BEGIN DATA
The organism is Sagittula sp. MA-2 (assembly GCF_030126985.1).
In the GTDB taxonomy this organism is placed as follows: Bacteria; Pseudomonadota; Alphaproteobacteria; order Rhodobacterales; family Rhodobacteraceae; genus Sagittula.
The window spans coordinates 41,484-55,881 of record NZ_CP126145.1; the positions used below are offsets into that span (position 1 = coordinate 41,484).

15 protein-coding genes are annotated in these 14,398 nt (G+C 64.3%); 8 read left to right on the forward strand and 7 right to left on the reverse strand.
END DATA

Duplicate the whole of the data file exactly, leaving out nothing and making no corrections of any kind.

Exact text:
The organism is Sagittula sp. MA-2 (assembly GCF_030126985.1).
In the GTDB taxonomy this organism is placed as follows: Bacteria; Pseudomonadota; Alphaproteobacteria; order Rhodobacterales; family Rhodobacteraceae; genus Sagittula.
The window spans coordinates 41,484-55,881 of record NZ_CP126145.1; the positions used below are offsets into that span (position 1 = coordinate 41,484).

15 protein-coding genes are annotated in these 14,398 nt (G+C 64.3%); 8 read left to right on the forward strand and 7 right to left on the reverse strand.